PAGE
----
We split our time between Calgary and Canmore, so the big decision I had to make was which one to showcase in this month’s post. I decided on Calgary for a few reasons: 1) we live here about three-quarters of the time; 2) I routinely showcase the mountain landscapes around Canmore in PBC posts, so it’s Calgary’s turn; and 3) Beakerhead comes to Calgary in September, so there are some pretty cool things to photograph here in YYC.
Tentacles in Inglewood
Inglewood is the oldest neighbourhood in Calgary. It grew up just across the Elbow River from the original Fort Calgary established by the North-West Mounted Police in 1875. In 2016, one of the buildings in the neighbourhood was invaded by a giant octopus! This temporary exhibit, by UK artists Filthy Luker and Pedro Estrellas, was part of Beakerhead.
Skipping Stone Bridge
Like many cities, Calgary grew up where it did because of water bodies: the Bow River and the Elbow River. Calgarians are fortunate because a lot of the land adjacent to these rivers is public land, so there is an extensive river pathway system in the city. Bridges – both road bridges and pedestrian/bicycle bridges – determine how Calgarians travel from one side of the river to the other and have been some of the most contencious infrastructure on the landscape of municipal politics here. The Skipping Stone Bridge is one of the newest bicycle/pedestrian bridges across the Bow River, connecting the neighbourhood of East Village to a fantastic urban park and the neighbourhood of Bridgeland. The red light along the roof line of the Saddledome is visible across the bridge, to the left.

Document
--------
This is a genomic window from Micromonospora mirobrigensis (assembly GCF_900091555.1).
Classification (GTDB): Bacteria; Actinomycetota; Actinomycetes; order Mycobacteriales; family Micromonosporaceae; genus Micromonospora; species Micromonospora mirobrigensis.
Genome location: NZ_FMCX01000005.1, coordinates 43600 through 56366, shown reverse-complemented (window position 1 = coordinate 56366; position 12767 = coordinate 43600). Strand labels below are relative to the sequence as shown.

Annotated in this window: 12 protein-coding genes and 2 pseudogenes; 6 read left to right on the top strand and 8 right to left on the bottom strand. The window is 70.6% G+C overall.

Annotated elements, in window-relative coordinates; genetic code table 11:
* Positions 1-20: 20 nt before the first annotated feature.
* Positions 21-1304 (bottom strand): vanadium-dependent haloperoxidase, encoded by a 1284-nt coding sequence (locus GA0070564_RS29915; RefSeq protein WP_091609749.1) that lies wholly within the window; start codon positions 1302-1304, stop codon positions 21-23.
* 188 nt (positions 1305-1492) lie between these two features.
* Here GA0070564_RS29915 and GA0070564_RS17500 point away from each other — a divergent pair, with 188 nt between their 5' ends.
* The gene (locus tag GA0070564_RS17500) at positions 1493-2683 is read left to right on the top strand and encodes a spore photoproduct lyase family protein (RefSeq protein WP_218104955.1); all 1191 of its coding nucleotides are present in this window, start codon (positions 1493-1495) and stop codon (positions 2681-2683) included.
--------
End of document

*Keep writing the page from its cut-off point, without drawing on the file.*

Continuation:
The rivers are one of the main reasons that Calgary has an above-ground light rail transit system (LRT). The first LRT route started operating in 1981. It has been extended several times since. When the west leg started operating in late 2012, our lives changed for the better. Anytime we’re going somewhere within a 15 minute walk of the nearest LRT station, it’s faster and less stressful to walk to/from the nearest station and catch the train that it is to drive! I took this at one of the downtown stations one night when I was ready to head home after a long day of photography for Beakerhead.
Perhaps the most recognized piece of public art in Calgary is Wonderland, by Catalan artist Jaume Plensa. It’s a 12 m/39 ft tall wire sculpture of a girl’s head. Two openings in the neck allow visitors to walk inside the head. It’s a popular lunch time spot (every day during food truck season, at least 2 or 3 mobile eateries are parked at the nearest street corner), currently rated #19 of 287 things to do in Calgary (according to TripAdvisor), and is a favourite subject for photography (especially at night). It’s challenging to come up with a fresh take on the subject, so when I saw the sun casting a pretty decent face shadow one day early in the month, I fired up my camera!
This is My Town
Taken with my phone camera, this image encapsulates so many things that make Calgary, Calgary! The two most recognized buildings are visible: the Calgary Tower and the Bow Building. It shows just how compact Calgary’s downtown business district is. It conveys how fortunate Calgarians are to have access to a fair bit of public green space right in the centre of the city. It’s taken on the grounds of Fort Calgary (now a well-maintained, historic exhibit complete with community garden), the start of it all. And it includes one of the dozen or so temporary, large-scale art installations that were part of Beakerhead 2016. Oh, and it’s a typical blue-sky day; Calgary is the sunniest large city in Canada, enjoying almost 2400 hours of bright sun each year, spread over 333 days. That amounts to just over half of Calgary’s daylight hours!
Please click on through to A ‘lil Hoohaa for the link-up to all the rest of participants. I treat this photo blogging challenge as a month-long photo assignment, which makes it pretty low stress. New participants are welcome to join the photo blogging challenge any time. Will you join us? The next theme will be announced here on October 2.